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The Dragon's Child Paperback – March 25, 2008


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Product Details

  • Age Range: 8 and up
  • Grade Level: 3 and up
  • Paperback: 133 pages
  • Publisher: HarperColl; 1 edition (March 25, 2008)
  • Language: English
  • ISBN-10: 0060276924
  • ISBN-13: 978-0060276928
  • Product Dimensions: 8.5 x 6 x 0.6 inches
  • Shipping Weight: 8.8 ounces
  • Average Customer Review: 4.2 out of 5 stars  See all reviews (5 customer reviews)
  • Amazon Best Sellers Rank: #2,193,507 in Books (See Top 100 in Books)

Editorial Reviews

From School Library Journal

Grade 3–6—Based on conversations with his father and hundreds of pages of family interviews from the archives at Angel Island, Yep's story tells of his father's trip to America. In 1922, 10-year-old Gim Lew Yep is horrified to learn that he is to accompany his father when he returns and must prepare for the interview at Angel Island, an intensive examination about the minute details of his village and family in China. A nervous child, Gim always forgets to use his right hand instead of his left, and, worst of all, he stutters when he's anxious. Furthermore, he is heartsick over leaving his home and family. Told in Gim's very convincing voice, the tale captures the profound loss he feels at leaving his home as well as his determination to make his father proud of him. Though the book is easy to read, it is more complex than Li Keng Wong's Good Fortune: My Journey to Gold Mountain (Peachtree, 2006), another story for the same age group. Yep raises many issues about both Chinese immigration and the immigrant experience in general: Who am I? Where do I belong? How can I balance the duality of my life? Why do people treat others this way? The photograph of Gim Lew in his Western clothes shows a very real sadness and anxiety that are common to anyone leaving family and country behind as they journey to a new life, and Yep captures this beautifully in this brief fictionalized account.—Barbara Scotto, Children's Literature New England, Brookline, MA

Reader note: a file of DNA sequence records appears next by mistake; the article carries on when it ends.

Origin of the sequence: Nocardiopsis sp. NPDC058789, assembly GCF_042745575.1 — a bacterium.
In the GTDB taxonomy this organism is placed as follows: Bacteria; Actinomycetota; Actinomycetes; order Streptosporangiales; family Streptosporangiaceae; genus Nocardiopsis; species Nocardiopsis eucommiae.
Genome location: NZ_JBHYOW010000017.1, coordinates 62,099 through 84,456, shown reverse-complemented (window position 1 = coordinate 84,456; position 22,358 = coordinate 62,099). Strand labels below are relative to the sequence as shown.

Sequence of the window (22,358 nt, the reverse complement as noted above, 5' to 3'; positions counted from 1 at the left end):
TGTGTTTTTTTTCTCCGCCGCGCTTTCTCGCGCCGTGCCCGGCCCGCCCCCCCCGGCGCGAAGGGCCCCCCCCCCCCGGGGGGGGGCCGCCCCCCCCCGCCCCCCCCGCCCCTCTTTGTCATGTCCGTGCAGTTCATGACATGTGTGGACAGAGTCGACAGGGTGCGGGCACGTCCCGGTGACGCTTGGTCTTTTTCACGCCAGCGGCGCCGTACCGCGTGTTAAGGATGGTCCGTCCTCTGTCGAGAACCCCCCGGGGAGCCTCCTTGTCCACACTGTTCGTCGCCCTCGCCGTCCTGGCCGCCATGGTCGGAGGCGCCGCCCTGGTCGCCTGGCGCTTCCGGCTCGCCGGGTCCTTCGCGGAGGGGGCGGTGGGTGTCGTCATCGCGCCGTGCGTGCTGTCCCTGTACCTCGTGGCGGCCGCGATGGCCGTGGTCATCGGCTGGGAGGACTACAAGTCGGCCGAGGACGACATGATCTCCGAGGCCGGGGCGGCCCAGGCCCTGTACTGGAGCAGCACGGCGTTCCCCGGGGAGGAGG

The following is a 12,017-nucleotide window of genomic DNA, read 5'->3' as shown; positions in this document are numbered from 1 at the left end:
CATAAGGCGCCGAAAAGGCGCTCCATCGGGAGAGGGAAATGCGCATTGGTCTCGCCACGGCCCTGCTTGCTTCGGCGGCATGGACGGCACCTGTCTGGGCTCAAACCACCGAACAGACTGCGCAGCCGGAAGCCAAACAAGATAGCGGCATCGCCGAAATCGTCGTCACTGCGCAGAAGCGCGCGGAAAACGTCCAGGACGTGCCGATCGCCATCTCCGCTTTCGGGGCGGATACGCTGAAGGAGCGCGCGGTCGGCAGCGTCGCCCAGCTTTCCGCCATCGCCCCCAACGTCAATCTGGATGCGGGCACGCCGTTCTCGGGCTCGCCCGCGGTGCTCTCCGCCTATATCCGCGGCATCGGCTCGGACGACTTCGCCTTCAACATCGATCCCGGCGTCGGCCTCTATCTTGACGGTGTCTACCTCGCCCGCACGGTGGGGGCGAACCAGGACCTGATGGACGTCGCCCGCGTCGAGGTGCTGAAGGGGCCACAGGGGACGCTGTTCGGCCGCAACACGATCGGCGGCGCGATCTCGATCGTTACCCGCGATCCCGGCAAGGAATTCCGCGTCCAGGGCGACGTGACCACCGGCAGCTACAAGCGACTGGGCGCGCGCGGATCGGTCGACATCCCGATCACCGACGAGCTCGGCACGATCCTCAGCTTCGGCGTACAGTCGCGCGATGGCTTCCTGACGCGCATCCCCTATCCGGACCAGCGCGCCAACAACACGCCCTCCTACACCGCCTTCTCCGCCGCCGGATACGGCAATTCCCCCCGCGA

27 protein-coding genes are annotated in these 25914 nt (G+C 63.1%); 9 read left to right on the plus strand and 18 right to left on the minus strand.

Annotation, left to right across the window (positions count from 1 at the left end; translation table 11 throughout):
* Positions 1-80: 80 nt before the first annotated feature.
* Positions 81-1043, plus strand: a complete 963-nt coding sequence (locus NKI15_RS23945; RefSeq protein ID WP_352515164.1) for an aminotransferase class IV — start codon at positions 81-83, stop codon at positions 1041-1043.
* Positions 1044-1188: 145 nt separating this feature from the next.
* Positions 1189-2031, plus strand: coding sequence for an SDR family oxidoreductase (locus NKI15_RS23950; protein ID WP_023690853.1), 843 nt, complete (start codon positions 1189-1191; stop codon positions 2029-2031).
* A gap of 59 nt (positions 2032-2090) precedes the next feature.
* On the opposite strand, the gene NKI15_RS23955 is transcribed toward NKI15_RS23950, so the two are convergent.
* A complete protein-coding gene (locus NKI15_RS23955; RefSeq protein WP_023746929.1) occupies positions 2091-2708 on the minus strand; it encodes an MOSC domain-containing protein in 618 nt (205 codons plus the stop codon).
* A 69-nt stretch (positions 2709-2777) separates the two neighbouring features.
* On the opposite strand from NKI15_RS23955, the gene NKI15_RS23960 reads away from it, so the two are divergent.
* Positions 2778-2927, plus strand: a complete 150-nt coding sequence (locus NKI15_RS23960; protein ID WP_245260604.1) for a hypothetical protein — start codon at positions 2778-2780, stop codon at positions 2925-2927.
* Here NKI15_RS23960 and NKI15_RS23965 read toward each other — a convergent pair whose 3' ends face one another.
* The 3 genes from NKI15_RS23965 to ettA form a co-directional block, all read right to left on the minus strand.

Copyright © Reed Business Information, a division of Reed Elsevier Inc. All rights reserved.

From Booklist

Yep’s many fine books about the Chinese American experience include his Newbery Honor Dragonwings (1975). Now in a dramatic blend of fact and fiction, Laurence Yep and his niece draw on family stories, immigration records, and memories of Laurence’s own conversations to tell his dad’s story of coming to America at age 10 with his Chinese American dad. Each chapter begins with a simple question to his dad: Were you sad when you left your village? Were you nervous about America? The answers personalize the young immigrant’s heart-wrenching leaving, the journey over, the racism, and climax of the rigorous interview at Angel Island, where Yep’s father faces the threat of being refused entry to America. Tension builds and secrets are revealed as his father practices for the Test, tries not to act nervous, and hides his left-handedness and his stammer. With family photos, a historical note, and a long bibliography, this stirring narrative will spark readers’ own search for roots. Grades 3-6. --Hazel Rochman

Customer Reviews

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Most Helpful Customer Reviews

4 of 4 people found the following review helpful By KidsReads on August 6, 2008
Format: Paperback
In 1922, 10-year-old Gim Lew Yep lives in a small village in southern China. His family owns a rice farm, but it doesn't produce nearly enough money to support them. So Gim Lew's father and older brothers work in other parts of the world and send money home. Gim Lew barely knows his Chinese-American father; he has only met him once, which was the last time his father came home for a visit from San Francisco, two years ago. But then the family receives a letter announcing that his father is coming home again. Usually, he waits approximately seven years in between visits, so they suspect he has a big announcement to make. Gim Lew works extra hard on correcting his stuttering and using his right hand instead of his more natural left to please this man he doesn't know.